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Between Institutions and Global Forces: Norwegian Wage Formation Since Industrialisation †

by 1,2
Department of Economics, University of Oslo, POB 1095 0317 Oslo, Norway
Centre for Wage Formation at Economic Analysis, POB 0650, Oslo, Norway
Paper presented at the workshop Macroeconomics and Policy Making, arranged in honour of Asbjørn Rødseth, 18 May, 2016, by the Department of Economics, University of Oslo. Thanks to Olav Bjerkholt for comments, and for showing me the article written by Frisch about “rational wage policies”, and the correspondence with Haavelmo that it led to. Discussions at the Workshop in econometrics at Statistics Norway, 21 October 2016, were also very useful, thanks to the participants. Thanks also to Jan Morten Dyrstad, David F. Hendry , Steinar Holden, Tord S. Krogh and Mikkel Myhre Walbækken for important comments and suggestions. Finally, thanks to the editors and to two anonymous referees for their comments, both critical and constructive. The numerical results in this paper were obtained by the use of OxMetrics 7/PcGive 14 and Eviews 9.5.
Econometrics 2017, 5(1), 6;
Received: 31 August 2016 / Revised: 9 December 2016 / Accepted: 13 December 2016 / Published: 12 January 2017


This paper reviews the development of labour market institutions in Norway, shows how labour market regulation has been related to the macroeconomic development, and presents dynamic econometric models of nominal and real wages. Single equation and multi-equation models are reported. The econometric modelling uses a new data set with historical time series of wages and prices, unemployment and labour productivity. Impulse indicator saturation is used to achieve robust estimation of focus parameters, and the breaks are interpreted in the light of the historical overview. A relatively high degree of constancy of the key parameters of the wage setting equation is documented, over a considerably longer historical time period than earlier studies have done. The evidence is consistent with the view that the evolving system of collective labour market regulation over long periods has delivered a certain necessary level of coordination of wage and price setting. Nevertheless, there is also evidence that global forces have been at work for a long time, in a way that links real wages to productivity trends in the same way as in countries with very different institutions and macroeconomic development.
JEL Classification:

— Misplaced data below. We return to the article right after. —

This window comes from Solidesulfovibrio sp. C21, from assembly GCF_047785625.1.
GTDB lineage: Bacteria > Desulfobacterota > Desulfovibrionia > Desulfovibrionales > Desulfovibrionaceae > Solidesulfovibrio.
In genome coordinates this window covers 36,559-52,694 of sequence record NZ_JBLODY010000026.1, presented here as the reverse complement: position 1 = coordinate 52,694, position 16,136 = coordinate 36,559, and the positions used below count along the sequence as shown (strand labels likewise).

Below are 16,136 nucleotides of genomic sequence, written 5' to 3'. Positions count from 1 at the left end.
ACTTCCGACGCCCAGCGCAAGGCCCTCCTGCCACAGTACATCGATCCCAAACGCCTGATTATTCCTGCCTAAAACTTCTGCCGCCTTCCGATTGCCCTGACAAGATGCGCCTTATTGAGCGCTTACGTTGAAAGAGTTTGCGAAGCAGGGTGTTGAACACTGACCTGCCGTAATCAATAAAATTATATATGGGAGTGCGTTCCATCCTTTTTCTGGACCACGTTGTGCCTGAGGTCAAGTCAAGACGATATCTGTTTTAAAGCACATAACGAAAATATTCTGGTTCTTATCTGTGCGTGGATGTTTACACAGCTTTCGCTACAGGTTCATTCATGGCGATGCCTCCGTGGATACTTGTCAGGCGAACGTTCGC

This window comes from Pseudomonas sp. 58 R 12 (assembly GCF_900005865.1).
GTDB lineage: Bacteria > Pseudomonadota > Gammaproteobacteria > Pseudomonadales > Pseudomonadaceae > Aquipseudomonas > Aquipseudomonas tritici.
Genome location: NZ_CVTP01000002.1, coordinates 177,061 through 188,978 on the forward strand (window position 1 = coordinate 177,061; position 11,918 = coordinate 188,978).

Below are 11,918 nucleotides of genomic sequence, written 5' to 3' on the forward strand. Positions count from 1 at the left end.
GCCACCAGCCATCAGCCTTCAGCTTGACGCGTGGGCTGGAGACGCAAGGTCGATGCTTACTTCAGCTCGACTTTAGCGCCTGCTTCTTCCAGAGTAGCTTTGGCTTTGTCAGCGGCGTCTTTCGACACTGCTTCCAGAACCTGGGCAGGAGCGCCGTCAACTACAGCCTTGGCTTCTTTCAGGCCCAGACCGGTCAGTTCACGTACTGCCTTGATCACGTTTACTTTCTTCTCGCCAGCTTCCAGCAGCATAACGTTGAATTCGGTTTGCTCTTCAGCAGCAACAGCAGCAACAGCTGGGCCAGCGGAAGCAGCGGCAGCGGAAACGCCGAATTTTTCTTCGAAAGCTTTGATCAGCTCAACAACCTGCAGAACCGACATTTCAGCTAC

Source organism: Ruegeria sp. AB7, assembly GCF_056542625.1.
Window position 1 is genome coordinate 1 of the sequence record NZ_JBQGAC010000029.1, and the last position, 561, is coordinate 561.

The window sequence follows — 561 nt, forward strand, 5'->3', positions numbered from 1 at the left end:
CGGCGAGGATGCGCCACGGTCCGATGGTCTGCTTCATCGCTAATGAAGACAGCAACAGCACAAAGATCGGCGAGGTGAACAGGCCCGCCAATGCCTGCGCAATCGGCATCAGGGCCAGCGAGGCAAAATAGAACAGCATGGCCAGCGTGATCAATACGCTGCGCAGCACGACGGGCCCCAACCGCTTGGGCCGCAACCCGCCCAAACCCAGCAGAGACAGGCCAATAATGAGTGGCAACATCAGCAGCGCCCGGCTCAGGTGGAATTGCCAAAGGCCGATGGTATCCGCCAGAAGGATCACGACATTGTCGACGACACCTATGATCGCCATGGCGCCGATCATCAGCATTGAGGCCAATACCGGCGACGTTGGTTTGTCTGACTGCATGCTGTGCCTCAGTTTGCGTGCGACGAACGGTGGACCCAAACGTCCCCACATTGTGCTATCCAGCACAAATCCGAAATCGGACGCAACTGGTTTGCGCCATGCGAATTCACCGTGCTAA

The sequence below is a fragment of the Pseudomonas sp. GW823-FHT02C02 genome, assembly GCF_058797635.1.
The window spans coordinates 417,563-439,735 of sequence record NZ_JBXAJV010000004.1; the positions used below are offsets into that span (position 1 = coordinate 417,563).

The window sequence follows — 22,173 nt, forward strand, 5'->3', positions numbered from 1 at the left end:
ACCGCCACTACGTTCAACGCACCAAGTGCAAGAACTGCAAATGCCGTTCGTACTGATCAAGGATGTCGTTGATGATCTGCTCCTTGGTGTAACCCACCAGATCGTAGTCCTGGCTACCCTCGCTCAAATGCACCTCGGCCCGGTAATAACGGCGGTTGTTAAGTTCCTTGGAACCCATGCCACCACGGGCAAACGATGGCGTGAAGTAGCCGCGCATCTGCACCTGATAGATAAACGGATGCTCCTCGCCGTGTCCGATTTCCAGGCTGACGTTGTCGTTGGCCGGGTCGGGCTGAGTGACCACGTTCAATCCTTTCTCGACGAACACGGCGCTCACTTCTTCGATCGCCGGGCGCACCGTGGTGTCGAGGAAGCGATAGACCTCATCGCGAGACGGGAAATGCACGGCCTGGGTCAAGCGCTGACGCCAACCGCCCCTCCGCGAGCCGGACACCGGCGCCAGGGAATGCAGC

C22; C31; E23; E24; E31; J38; J50; J51; N14; N34; O52

In the days of Manchester liberalism, the wage contract was a matter between the individual worker and employer. Any “wage policies”, either by the society or by the organizations, were non-existent. Luckily, this has been changed.
Ragnar Frisch (Arbeiderbladet 30 August 1945) [1].

1. Introduction

The newspaper article by professor Ragnar Frisch, where the quotation is taken from, continued with the observation that one of the (“lucky”) things that had happened was that “wage policies” had come to take a central place in economic policy thinking and practice, alongside monetary and fiscal policy 1. Frisch put this down to the increased political importance of redistribution and “social justice”. However, even more importantly, he cited the fact that the general wage level is one of the main factors that determine the activity level in a capitalist industrialised economy, both as a cost factor for producers, and as a main determinant of aggregate demand in the economy. In that way, Frisch wrote, the general wage level had become a central variable in the “most important of all economic processes” 2.
Frisch’s main motive for writing the newspaper article may have been to present some ideas about what he called a “rational wage policy” that would make it possible to reconcile full employment and a certain stability of the price level. In this Frisch was not alone. For example, American and British economists commented on the challenges and dilemmas that the western economies would face during the post war period, as inflation and international competitiveness replaced mass unemployment as the main problems for macroeconomic policy makers.
Frisch was clearly looking for a conceptualization, and an operationalization, of a wage norm for the Norwegian economy as a whole. Yet he did not give attention to the important developments towards practical collective labour market regulation that had taken place in the early decades of the 20th century. It was those developments, which we review in Section 2.5, not Frisch’s theoretical formulations, that came to provide the operational definition of the wage norm, which became a mainstay of the system of wage formation during the whole post-war period.